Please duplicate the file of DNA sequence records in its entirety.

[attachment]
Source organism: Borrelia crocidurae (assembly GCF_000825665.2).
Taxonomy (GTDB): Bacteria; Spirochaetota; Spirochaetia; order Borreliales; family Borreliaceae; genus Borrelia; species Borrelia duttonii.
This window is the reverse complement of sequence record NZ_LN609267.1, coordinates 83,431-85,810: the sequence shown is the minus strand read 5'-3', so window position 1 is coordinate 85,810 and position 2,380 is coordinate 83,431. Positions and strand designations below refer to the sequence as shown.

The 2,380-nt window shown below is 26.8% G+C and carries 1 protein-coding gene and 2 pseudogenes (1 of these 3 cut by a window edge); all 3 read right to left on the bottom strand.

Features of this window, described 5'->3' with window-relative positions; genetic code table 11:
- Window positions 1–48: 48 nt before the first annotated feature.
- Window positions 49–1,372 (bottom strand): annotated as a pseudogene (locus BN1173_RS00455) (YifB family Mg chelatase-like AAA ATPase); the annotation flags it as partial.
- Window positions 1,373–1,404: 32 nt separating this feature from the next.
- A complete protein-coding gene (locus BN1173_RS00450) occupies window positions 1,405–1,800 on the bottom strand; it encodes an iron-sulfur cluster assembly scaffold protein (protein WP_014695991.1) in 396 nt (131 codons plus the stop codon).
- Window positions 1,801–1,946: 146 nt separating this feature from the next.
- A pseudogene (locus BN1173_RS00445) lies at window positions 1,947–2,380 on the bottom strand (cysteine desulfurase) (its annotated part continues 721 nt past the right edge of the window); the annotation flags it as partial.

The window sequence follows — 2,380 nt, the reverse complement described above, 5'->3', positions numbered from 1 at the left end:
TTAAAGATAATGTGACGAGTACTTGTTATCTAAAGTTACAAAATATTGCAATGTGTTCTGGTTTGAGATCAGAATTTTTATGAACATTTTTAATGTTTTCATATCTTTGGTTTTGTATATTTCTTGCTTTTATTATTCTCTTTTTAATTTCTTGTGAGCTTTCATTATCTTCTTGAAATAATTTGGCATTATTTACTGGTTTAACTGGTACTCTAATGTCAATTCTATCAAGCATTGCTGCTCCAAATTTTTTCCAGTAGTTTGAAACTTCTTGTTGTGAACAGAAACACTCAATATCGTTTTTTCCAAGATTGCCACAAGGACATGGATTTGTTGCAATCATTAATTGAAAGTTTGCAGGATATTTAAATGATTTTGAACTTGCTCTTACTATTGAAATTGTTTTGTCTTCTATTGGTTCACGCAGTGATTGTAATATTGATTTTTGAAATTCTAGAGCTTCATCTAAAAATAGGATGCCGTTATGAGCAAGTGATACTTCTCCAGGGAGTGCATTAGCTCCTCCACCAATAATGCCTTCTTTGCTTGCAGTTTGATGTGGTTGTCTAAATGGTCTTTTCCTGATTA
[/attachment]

Source organism: Borrelia crocidurae (assembly GCF_000825665.2).
Taxonomy (GTDB): Bacteria; Spirochaetota; Spirochaetia; order Borreliales; family Borreliaceae; genus Borrelia; species Borrelia duttonii.
This window is the reverse complement of sequence record NZ_LN609267.1, coordinates 83,431-85,810: the sequence shown is the minus strand read 5'-3', so window position 1 is coordinate 85,810 and position 2,380 is coordinate 83,431. Positions and strand designations below refer to the sequence as shown.

The 2,380-nt window shown below is 26.8% G+C and carries 1 protein-coding gene and 2 pseudogenes (1 of these 3 cut by a window edge); all 3 read right to left on the bottom strand.

Features of this window, described 5'->3' with window-relative positions; genetic code table 11:
- Window positions 1–48: 48 nt before the first annotated feature.
- Window positions 49–1,372 (bottom strand): annotated as a pseudogene (locus BN1173_RS00455) (YifB family Mg chelatase-like AAA ATPase); the annotation flags it as partial.
- Window positions 1,373–1,404: 32 nt separating this feature from the next.
- A complete protein-coding gene (locus BN1173_RS00450) occupies window positions 1,405–1,800 on the bottom strand; it encodes an iron-sulfur cluster assembly scaffold protein (protein WP_014695991.1) in 396 nt (131 codons plus the stop codon).
- Window positions 1,801–1,946: 146 nt separating this feature from the next.
- A pseudogene (locus BN1173_RS00445) lies at window positions 1,947–2,380 on the bottom strand (cysteine desulfurase) (its annotated part continues 721 nt past the right edge of the window); the annotation flags it as partial.

The window sequence follows — 2,380 nt, the reverse complement described above, 5'->3', positions numbered from 1 at the left end:
TTAAAGATAATGTGACGAGTACTTGTTATCTAAAGTTACAAAATATTGCAATGTGTTCTGGTTTGAGATCAGAATTTTTATGAACATTTTTAATGTTTTCATATCTTTGGTTTTGTATATTTCTTGCTTTTATTATTCTCTTTTTAATTTCTTGTGAGCTTTCATTATCTTCTTGAAATAATTTGGCATTATTTACTGGTTTAACTGGTACTCTAATGTCAATTCTATCAAGCATTGCTGCTCCAAATTTTTTCCAGTAGTTTGAAACTTCTTGTTGTGAACAGAAACACTCAATATCGTTTTTTCCAAGATTGCCACAAGGACATGGATTTGTTGCAATCATTAATTGAAAGTTTGCAGGATATTTAAATGATTTTGAACTTGCTCTTACTATTGAAATTGTTTTGTCTTCTATTGGTTCACGCAGTGATTGTAATATTGATTTTTGAAATTCTAGAGCTTCATCTAAAAATAGGATGCCGTTATGAGCAAGTGATACTTCTCCAGGGAGTGCATTAGCTCCTCCACCAATAATGCCTTCTTTGCTTGCAGTTTGATGTGGTTGTCTAAATGGTCTTTTCCTGATTA